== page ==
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Stainless Steel

Corrosion-Resistant Steel

Stainless steel is a material known for its corrosion resistance, the degree of which depends on how much (typically 10 to 20 percent) chromium it contains. Grades also include varying percentages of molybdenum. This helps increase corrosion resistance in applications subjected to chloride solutions.

The stainless-steel wire purchased by MW Components has a lubricant on it to facilitate forming. After the wire is coiled or formed into a spring, it needs to be “stress relieved” by putting it through an oven which bakes the lubricant coating onto the spring. It then needs to be put into an acid bath which removes the lubricant. This process is called “passivation.”

Grades / Attributes

There are a wide range of stainless steel grades available. The selection is driven by which spring attributes are required for the application including, high heat, non-magnetic, high corrosion resistance, etc. One common grade, 316 stainless steel, is characterized by increased corrosion resistance and is most often used in medical devices, chemical handling, and food processing applications.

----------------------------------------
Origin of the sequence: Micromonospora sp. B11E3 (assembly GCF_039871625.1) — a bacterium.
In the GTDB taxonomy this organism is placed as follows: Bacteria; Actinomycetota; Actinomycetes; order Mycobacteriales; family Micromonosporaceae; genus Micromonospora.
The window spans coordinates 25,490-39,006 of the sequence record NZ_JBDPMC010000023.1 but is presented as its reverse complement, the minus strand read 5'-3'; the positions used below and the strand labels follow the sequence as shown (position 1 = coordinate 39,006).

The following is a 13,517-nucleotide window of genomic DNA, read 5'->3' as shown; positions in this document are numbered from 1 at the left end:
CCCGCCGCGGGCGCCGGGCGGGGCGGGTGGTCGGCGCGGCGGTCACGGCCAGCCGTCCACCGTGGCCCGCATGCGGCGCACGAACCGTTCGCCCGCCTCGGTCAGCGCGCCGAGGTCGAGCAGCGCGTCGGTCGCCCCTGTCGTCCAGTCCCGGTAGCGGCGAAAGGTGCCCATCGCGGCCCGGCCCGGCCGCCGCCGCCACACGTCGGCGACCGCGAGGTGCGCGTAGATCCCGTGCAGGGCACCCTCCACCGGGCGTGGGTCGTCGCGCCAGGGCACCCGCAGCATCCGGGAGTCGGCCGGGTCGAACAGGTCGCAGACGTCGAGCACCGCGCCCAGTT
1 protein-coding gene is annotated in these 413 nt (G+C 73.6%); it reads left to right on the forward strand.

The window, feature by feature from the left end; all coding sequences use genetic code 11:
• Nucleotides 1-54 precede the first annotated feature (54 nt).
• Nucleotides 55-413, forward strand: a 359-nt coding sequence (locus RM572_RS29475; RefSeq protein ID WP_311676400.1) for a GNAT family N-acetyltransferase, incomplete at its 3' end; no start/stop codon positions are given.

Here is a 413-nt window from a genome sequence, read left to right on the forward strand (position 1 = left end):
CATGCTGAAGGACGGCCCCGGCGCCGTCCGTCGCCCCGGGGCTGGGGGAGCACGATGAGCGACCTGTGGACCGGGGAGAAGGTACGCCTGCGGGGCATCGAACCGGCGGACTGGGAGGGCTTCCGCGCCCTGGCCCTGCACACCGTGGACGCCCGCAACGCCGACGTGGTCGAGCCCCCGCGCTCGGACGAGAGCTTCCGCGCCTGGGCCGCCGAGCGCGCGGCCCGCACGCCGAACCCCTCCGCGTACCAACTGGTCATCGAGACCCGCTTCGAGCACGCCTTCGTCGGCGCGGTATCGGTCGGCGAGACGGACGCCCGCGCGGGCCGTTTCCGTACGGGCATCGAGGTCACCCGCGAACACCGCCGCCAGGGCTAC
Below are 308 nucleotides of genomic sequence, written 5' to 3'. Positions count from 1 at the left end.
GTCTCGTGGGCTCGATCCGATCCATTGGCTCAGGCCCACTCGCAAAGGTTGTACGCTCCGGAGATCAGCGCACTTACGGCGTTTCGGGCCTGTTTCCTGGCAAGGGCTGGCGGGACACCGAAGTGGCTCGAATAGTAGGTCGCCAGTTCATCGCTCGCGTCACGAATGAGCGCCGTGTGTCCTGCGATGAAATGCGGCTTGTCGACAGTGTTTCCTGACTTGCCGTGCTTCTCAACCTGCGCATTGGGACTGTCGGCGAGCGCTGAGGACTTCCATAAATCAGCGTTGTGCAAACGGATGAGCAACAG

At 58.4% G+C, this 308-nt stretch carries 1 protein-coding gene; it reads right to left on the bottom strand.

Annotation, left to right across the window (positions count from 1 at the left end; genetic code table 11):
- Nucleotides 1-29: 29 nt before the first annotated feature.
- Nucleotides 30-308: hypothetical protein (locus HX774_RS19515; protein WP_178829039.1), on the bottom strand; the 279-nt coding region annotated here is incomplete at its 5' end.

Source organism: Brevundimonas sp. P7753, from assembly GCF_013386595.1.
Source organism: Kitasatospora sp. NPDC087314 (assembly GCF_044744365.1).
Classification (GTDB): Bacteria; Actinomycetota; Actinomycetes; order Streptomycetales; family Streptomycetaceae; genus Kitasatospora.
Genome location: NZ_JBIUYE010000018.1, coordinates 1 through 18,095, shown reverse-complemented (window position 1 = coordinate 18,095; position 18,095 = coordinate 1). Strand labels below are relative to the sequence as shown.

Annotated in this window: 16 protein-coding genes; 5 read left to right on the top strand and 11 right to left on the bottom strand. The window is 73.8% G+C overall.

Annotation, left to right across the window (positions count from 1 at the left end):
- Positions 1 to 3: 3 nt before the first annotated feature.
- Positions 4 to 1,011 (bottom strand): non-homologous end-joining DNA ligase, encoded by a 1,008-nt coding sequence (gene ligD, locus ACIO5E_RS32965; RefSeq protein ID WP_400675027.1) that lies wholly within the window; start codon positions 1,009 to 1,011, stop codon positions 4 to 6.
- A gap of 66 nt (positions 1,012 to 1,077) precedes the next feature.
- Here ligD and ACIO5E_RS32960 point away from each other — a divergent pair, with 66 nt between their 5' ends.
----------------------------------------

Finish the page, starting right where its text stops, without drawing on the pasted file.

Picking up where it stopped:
Spring Applications

Stainless steel grades are used in a wide variety of applications including chemical storage tanks and tanks, cookware/cutlery, medical devices/surgical instruments, appliances and construction. Stainless steels come in wire, bars, tubing, sheets and plates.

Material Benefits

Strong, low maintenance and easy to steam clean/sterilize. Unlike carbon steels, stainless steel’s corrosion resistance attributes mean that there is no need for further surface coating. Unlike carbon springs, no post-plating process is required to prevent rusting. This eliminates tangling and deformation that is associated with the post-plating process.


Stainless steel cannot withstand stress as well as carbon steel. Additionally, carbon steel can be more than 50 percent less expensive than stainless. The majority of springs are made out of carbon steel.

Stainless Steel MSDS Fact Sheet